My Lord, out of the love I bear to some of your friends, I have a care of your preservation. Therefore I would advise you, as you tender your life, to devise some excuse to shift your attendance at this parliament; for God and man hath concurred to punish the wickedness of this time. And think not slightly of this advertisement, but retire yourself into your country where you may expect the event in safety. For though there be no appearance of any stir, yet I say they shall receive a terrible blow this Parliament; and yet they shall not see who hurts them. This counsel is not to be condemned because it may do you good and can do you no harm; for the danger is passed as soon as you have burnt the letter. And I hope God will give you the grace to make good use of it, to whose holy protection I commend you.

Monteagle did not discern the letter's meaning immediately and went to several advisors for interpretation.  Word got back to Catesby of possible betrayal.  Because of Monteagle's relation to Tresham, the conspirators confronted Tresham.  The man convinced them that he did not write the letter, but urged them to abandon the plot anyway.  They refused.

On November 1, the letter was shown to the king who immediately became convinced that it referenced fire or an explosion of some form.  The Privy Council declared that a search of Parliament would be conducted both above and below.

Two accounts of the search exist.  The king's version states that the first search was conducted on November 4.  They discovered Fawkes in the undercroft with the gunpowder, disguised as a massive pile of firewood.  Still acting as John Johnson, he stated that the firewood belonged to his master, Percy.  The search party reported their findings to the king.  Percy was already known as a potential Catholic agitator and, at his name, James ordered a more thorough search of the building.

The search party returned to the undercroft late that night.  Guy Fawkes was there in a cloak and hat.  He was discovered with a pocketwatch, several slow matches, and touchwood.  The barrels of gunpowder were also discovered.  He was arrested and taken to the king on November 5.  He maintained his identity as John Johnson.

As news of John Johnson's arrest spread through London, the other conspirators took the hint and scattered.  An arrest warrant was issued for Percy as well.

A letter addressed to Guy Fawkes was found on his person, but "John Johnson" maintained that it was simply one of his aliases and he acted alone.  His steadfastness impressed even the king who likened it to a Roman resolution.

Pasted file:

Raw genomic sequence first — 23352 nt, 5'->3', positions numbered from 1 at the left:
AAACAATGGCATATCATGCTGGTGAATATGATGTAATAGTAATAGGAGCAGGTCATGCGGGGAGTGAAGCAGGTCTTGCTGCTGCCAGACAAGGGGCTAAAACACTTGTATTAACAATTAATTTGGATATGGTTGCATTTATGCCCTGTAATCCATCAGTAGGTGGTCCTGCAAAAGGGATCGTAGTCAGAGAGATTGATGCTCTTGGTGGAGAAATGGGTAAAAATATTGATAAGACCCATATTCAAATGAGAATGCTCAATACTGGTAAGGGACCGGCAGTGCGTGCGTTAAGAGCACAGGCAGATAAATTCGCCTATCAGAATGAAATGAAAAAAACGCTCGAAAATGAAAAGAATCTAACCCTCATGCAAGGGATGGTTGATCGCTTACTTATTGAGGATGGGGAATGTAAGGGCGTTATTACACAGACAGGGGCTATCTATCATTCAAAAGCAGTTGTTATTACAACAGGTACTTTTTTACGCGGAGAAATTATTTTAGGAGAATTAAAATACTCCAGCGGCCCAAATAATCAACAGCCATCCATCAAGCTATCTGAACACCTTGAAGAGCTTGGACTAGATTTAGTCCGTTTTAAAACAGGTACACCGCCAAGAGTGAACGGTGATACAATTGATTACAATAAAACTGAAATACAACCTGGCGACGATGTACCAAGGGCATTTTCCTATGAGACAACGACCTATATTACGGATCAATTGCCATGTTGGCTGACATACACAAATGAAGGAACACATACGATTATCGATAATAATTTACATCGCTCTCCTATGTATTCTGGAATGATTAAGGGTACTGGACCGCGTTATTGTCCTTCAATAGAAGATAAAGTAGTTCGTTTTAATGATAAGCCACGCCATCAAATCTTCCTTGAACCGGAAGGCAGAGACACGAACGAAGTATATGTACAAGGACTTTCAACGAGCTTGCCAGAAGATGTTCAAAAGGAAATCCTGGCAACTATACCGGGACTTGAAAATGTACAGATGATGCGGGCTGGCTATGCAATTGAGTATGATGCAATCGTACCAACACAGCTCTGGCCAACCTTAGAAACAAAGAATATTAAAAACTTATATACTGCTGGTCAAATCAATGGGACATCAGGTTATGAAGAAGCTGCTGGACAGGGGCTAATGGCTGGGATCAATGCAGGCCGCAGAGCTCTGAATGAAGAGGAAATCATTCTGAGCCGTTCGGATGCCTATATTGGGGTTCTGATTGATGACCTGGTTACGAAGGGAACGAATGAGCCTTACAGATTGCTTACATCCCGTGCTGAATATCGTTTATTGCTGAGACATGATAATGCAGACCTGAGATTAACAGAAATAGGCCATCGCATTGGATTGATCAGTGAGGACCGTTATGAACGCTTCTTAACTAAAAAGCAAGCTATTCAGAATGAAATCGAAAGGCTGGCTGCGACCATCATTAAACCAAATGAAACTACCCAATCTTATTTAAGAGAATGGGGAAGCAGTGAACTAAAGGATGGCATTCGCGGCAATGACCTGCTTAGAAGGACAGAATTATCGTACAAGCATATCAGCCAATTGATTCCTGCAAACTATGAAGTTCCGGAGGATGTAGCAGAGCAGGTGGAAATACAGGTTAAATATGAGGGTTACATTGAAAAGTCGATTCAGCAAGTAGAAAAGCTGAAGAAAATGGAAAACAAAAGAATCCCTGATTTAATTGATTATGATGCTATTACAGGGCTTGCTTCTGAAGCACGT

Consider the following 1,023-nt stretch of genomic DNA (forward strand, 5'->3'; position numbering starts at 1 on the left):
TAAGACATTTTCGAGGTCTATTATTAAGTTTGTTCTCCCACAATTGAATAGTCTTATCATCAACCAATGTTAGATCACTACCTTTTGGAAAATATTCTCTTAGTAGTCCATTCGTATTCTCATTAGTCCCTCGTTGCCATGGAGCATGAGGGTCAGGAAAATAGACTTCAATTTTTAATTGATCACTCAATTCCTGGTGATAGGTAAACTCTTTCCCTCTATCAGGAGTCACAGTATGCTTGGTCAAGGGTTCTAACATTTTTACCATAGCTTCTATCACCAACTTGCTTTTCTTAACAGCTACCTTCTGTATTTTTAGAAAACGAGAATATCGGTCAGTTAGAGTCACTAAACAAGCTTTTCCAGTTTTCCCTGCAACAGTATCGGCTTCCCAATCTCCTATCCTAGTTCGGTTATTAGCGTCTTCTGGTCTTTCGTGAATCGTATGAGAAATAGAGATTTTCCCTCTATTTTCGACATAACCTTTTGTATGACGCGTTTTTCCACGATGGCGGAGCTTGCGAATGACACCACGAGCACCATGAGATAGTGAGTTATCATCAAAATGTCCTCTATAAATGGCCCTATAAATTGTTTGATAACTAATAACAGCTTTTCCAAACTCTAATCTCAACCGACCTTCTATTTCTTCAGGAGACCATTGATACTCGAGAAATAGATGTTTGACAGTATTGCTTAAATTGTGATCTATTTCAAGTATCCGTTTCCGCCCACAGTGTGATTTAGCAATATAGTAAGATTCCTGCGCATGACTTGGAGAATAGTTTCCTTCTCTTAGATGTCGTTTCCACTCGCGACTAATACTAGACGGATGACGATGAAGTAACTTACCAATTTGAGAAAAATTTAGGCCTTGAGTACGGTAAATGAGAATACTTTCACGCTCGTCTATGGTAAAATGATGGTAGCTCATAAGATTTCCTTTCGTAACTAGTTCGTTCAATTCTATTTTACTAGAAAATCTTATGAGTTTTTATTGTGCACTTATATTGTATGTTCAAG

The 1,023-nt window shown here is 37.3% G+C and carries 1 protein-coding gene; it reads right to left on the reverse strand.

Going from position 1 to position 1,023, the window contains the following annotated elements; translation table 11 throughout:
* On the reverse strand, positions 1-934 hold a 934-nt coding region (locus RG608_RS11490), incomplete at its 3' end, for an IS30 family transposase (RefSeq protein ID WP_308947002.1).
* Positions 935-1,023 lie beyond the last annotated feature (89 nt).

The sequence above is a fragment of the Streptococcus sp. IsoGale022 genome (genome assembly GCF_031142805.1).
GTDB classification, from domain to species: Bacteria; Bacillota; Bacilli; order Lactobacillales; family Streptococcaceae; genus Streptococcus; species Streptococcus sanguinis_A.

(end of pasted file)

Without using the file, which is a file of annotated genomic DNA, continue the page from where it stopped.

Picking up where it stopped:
Questioning of other servants and noblemen revealed Catesby, Rookwood, Keyes, Wynter, John and Christopher Wright, and Grant as co-conspirators.  Fawkes, still acting as Johnson, stubbornly insisted that he acted alone.  The king ordered him taken to the Tower of London and tortured.  The details are sketchy, but he was for sure subjected to the rack.  On November 7, Fawkes' resolve broke and he confessed everything.

Only two confessions were recorded in full, Fawkes' and Wintour's.

In his confession, Thomas Bates also implicated Father Tesimond in the conspiracy.  He stated that he had also visited Father Garnet on November 7 to tell both priests of the plot's failure.  Garnet, Tesimond, and another priest, Gerard, were implicated as wanted men.  Tesimond and Gerard managed to escape the country and lived out their days in freedom.  Garnet, however, was captured.

At the trial, Attorney General Edward Coke declared the plot invented by the Jesuits, citing Catesby's confession to Father Garnet and Oswald Tesimond.  Each of the condemned, said Coke, would be drawn backwards to his death, by a horse, his head near the ground. He was to be "put to death halfway between heaven and earth as unworthy of both". His genitals would be cut off and burnt before his eyes, and his bowels and heart then removed. Then he would be decapitated, and the dismembered parts of his body displayed so that they might become "prey for the fowls of the air".

Father Garnet was questioned on nearly two dozen occasions.  When threatened with torture, he merely responded, "threats are only for boys."  While speaking to another prisoner, he let slip that he had spoken to Tesimond who had told him of Catesby's confession.  He was charged with high treason and executed.

Digby, Wintour, Rookwood, and Keyes, along with three other prisoners, were all hanged, then cut down before they died.  While still conscious, they were castrated, disemboweled, and drawn and quartered.  Fawkes was to suffer the same fate, but instead jumped from the gallows and broke his neck, saving himself the agony of the remainder of the sentence.

So, kids, that's today's fun history lesson.  Yeah, it's May, but remember, remember, the fifth of November.

-Brooke Shaffer

Go Back